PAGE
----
Anonymous Attacks the KKK

April 26th 2016

Alex Mierjeski

Hackers associating themselves with the online activist collective Anonymous have gone after the Ku Klux Klan since at least late November.

And now they successfully took down an official website of the Ku Klux Klan, targeting the group for their "monolithic and evil" beliefs.

KKK website

As ATTN: has previously reported, there are 190 active KKK groups with between 5,000 and 8,000 Klan members in the U.S., according to the Southern Poverty Law Center.


The move is the latest act of high profile online political targeting by hackers operating as Anonymous, the nebulous group whose previous victims have included the self-proclaimed Islamic State, embattled Michigan Gov. Rick Snyder, and Republican presidential front-runner Donald Trump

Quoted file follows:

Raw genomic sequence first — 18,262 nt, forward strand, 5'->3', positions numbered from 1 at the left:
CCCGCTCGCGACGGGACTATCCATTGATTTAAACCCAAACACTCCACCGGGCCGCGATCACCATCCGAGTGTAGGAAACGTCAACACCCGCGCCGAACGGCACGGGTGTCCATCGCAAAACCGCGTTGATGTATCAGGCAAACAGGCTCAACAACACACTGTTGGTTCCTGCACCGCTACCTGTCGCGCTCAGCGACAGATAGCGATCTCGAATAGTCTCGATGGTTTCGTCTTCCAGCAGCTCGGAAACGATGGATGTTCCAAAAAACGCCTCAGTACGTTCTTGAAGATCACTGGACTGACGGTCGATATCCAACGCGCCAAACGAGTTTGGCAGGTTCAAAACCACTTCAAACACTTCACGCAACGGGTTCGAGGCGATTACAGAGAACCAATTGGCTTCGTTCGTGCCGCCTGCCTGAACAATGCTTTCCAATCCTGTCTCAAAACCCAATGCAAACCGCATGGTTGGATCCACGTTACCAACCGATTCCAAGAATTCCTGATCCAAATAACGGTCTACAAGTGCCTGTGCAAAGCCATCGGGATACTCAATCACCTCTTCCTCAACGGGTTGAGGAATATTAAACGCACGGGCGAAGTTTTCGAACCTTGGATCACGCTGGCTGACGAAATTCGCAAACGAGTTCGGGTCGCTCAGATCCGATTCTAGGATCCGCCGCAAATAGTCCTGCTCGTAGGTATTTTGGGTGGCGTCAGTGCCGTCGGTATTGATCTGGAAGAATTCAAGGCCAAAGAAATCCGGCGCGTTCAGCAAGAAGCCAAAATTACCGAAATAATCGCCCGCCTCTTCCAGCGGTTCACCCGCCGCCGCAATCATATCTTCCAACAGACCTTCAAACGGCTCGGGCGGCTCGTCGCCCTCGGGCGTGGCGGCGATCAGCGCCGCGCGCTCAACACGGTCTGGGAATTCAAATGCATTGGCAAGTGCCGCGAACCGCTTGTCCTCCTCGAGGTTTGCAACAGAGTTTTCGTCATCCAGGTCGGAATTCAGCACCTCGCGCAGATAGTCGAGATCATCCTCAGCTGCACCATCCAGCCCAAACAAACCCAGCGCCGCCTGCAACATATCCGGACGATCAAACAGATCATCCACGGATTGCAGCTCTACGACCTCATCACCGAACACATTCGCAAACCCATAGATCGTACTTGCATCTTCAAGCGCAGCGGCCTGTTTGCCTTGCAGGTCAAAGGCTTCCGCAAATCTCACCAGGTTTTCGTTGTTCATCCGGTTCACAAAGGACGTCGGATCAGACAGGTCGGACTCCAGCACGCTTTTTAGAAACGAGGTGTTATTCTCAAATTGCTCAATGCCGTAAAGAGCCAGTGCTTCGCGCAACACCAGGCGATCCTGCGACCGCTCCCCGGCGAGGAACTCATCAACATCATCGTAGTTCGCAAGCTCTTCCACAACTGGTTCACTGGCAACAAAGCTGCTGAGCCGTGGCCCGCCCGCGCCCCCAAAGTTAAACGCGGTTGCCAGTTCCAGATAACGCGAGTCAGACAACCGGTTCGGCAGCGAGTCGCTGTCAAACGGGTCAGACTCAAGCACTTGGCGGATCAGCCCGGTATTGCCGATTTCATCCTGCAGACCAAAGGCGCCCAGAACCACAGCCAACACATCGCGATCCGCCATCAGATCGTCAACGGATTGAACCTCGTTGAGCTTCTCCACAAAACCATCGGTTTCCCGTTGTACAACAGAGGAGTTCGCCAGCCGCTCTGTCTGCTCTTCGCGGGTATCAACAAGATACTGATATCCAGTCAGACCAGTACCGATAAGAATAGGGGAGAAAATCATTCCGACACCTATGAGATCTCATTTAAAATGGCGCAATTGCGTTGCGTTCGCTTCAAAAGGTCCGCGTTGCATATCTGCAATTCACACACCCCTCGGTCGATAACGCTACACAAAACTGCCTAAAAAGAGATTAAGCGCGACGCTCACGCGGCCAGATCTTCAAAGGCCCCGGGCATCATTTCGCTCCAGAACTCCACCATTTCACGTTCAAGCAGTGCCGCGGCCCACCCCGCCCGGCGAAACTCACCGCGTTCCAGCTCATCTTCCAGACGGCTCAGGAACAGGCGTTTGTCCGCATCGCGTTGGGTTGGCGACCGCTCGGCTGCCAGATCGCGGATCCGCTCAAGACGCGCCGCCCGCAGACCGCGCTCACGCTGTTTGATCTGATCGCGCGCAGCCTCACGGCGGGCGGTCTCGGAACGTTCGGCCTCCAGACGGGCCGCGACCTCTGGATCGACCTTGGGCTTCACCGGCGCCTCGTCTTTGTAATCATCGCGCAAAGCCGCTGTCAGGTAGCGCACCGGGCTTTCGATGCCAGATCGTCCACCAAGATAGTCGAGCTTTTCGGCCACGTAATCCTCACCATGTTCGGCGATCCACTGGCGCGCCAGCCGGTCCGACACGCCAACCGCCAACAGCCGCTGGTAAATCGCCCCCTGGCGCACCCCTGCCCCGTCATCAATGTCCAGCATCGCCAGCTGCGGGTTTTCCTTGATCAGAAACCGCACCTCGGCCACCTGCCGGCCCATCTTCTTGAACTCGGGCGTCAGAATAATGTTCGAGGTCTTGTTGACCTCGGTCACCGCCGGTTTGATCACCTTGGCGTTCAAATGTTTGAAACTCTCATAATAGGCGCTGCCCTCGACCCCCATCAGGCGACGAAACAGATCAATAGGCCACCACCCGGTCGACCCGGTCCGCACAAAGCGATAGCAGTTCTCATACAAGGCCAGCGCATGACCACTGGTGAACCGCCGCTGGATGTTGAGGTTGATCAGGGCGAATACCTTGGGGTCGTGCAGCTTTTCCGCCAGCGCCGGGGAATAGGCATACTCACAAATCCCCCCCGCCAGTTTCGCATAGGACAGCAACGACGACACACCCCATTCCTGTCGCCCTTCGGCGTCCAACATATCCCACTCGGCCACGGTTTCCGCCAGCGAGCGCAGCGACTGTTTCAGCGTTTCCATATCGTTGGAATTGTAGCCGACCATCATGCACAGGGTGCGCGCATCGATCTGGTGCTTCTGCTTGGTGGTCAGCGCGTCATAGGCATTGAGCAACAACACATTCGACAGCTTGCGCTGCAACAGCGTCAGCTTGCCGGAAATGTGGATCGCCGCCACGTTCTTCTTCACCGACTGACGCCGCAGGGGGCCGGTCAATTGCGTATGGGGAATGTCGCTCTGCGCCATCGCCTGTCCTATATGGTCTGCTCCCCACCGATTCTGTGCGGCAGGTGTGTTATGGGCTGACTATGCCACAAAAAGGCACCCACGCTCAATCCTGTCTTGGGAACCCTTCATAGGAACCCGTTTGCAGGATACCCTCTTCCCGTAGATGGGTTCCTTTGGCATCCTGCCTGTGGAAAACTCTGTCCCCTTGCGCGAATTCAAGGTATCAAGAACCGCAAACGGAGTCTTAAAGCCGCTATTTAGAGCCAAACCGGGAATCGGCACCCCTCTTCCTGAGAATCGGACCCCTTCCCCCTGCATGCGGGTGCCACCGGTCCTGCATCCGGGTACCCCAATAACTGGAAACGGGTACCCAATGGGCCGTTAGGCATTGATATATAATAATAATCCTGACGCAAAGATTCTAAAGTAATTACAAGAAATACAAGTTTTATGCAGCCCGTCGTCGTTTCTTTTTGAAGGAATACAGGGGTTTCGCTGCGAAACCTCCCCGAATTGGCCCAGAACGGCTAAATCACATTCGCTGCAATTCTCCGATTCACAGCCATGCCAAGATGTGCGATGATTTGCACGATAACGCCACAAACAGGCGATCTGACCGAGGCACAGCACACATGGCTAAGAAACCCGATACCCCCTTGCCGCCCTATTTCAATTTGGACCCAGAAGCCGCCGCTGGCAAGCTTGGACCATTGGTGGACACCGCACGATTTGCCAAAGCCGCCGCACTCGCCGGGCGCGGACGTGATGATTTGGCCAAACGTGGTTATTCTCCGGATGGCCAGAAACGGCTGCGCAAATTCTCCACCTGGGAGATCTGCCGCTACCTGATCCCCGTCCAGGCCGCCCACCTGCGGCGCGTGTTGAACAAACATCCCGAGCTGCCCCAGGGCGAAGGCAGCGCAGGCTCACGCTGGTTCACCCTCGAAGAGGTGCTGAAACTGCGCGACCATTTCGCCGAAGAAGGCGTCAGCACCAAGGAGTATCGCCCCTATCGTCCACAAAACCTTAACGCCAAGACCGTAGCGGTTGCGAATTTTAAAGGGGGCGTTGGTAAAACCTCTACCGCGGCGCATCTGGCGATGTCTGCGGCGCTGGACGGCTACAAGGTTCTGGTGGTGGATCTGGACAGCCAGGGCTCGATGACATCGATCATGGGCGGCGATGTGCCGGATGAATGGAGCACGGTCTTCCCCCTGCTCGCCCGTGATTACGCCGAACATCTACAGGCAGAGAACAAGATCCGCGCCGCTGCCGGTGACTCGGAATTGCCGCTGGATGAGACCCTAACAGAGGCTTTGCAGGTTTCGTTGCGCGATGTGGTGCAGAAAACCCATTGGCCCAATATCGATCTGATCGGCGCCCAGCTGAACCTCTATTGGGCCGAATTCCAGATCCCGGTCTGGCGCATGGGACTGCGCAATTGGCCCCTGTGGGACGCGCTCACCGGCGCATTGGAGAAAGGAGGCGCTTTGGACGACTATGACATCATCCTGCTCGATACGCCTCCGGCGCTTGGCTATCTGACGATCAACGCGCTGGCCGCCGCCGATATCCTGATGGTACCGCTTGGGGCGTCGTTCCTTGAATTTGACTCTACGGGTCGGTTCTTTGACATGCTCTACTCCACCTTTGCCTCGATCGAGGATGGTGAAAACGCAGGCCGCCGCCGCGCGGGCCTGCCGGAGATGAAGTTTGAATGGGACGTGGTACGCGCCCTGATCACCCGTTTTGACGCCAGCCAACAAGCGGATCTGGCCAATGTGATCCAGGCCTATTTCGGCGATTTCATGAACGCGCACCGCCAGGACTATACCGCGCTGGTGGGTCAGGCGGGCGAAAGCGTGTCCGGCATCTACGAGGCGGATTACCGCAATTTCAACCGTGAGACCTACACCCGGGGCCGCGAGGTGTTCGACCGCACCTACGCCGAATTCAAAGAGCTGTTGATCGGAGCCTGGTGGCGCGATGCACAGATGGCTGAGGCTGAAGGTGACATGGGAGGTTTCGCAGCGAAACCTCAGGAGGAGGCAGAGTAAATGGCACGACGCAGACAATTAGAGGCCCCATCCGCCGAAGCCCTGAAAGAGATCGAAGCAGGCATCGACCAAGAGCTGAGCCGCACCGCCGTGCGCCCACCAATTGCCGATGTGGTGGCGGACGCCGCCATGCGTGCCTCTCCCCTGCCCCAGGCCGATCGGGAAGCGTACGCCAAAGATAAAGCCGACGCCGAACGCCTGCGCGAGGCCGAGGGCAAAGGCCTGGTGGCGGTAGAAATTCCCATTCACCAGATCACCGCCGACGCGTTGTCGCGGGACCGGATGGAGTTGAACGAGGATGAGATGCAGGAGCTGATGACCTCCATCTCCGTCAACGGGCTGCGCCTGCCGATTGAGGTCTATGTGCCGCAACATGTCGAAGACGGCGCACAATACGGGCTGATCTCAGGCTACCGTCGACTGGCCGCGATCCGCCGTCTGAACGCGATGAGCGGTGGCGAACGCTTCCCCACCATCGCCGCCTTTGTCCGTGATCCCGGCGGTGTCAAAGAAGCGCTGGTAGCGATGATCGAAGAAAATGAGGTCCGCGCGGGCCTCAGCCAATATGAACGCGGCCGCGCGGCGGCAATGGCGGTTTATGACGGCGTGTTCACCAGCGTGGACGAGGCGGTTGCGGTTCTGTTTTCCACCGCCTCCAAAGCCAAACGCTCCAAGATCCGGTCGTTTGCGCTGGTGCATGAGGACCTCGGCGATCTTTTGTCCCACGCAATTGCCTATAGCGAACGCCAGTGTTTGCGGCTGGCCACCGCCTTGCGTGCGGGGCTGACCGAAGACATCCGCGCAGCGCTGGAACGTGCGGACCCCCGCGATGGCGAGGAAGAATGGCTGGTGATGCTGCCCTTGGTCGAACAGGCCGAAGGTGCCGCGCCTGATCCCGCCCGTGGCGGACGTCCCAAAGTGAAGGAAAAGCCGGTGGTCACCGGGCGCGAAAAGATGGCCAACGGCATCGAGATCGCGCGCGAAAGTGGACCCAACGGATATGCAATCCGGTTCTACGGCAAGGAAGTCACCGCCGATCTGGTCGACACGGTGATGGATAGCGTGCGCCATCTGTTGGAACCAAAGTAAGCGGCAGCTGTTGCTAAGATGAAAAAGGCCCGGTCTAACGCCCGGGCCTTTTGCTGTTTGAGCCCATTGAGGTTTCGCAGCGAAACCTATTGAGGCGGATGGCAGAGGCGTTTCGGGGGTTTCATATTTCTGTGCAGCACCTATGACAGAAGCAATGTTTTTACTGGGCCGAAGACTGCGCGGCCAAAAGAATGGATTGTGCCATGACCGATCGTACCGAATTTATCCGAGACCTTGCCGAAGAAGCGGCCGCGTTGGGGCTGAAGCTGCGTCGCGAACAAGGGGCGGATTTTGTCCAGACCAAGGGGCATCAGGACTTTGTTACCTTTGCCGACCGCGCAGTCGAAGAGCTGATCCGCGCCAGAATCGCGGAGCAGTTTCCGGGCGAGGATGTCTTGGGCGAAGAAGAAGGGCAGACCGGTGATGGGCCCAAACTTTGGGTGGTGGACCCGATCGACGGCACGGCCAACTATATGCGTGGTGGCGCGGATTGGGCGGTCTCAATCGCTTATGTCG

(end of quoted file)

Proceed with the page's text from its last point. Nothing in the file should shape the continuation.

"[W]e believe in free speech but their form of beliefs is monolithic and evil," one hacker involved with the operation told the tech website HackRead. "We stand for constitutional rights but they want anyone who is not Caucasian removed from earth so we targeted the KKK official website to show love for our boots on the ground and to send a message that all forms of corruption will be fought."


The operation targeted the website for the Knights of the Ku Klux Klan, which, according to the Southern Poverty Law Center, is the "kinder, gentler" modern face of "white civil rights" movement.

It's not the first time hackers claiming association Anonymous have targeted the Klan, either. In November, the group released what they claimed was a list of 1,000 members of the white supremacist group. Targeted hacks by Anonymous have been met with mixed reactions. In August of 2014, the group released the wrong name of a St. Louis police officer who they said was responsible for the shooting death of unarmed Black teenager Michael Brown. The previous year, hackers with the leaderless group helped reveal alleged perpetrators in a high profile rape case in Steubenville, Ohio.